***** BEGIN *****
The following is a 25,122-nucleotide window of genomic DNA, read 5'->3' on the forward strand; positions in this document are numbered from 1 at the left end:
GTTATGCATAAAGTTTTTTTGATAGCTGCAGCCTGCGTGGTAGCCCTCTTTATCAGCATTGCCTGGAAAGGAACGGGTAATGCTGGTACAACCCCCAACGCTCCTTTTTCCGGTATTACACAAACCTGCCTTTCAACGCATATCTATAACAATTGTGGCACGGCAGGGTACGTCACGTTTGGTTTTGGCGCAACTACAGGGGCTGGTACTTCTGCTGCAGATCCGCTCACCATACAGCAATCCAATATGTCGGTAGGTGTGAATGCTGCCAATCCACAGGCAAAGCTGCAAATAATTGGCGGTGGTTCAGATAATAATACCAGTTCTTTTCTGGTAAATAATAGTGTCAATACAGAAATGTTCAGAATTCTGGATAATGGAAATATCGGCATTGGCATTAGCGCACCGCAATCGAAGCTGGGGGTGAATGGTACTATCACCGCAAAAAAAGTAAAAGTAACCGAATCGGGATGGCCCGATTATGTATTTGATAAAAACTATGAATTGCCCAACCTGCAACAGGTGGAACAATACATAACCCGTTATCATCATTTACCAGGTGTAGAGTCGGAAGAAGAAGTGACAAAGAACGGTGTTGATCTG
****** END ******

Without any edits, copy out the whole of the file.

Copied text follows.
The following is a 25,122-nucleotide window of genomic DNA, read 5'->3' on the forward strand; positions in this document are numbered from 1 at the left end:
GTTATGCATAAAGTTTTTTTGATAGCTGCAGCCTGCGTGGTAGCCCTCTTTATCAGCATTGCCTGGAAAGGAACGGGTAATGCTGGTACAACCCCCAACGCTCCTTTTTCCGGTATTACACAAACCTGCCTTTCAACGCATATCTATAACAATTGTGGCACGGCAGGGTACGTCACGTTTGGTTTTGGCGCAACTACAGGGGCTGGTACTTCTGCTGCAGATCCGCTCACCATACAGCAATCCAATATGTCGGTAGGTGTGAATGCTGCCAATCCACAGGCAAAGCTGCAAATAATTGGCGGTGGTTCAGATAATAATACCAGTTCTTTTCTGGTAAATAATAGTGTCAATACAGAAATGTTCAGAATTCTGGATAATGGAAATATCGGCATTGGCATTAGCGCACCGCAATCGAAGCTGGGGGTGAATGGTACTATCACCGCAAAAAAAGTAAAAGTAACCGAATCGGGATGGCCCGATTATGTATTTGATAAAAACTATGAATTGCCCAACCTGCAACAGGTGGAACAATACATAACCCGTTATCATCATTTACCAGGTGTAGAGTCGGAAGAAGAAGTGACAAAGAACGGTGTTGATCTG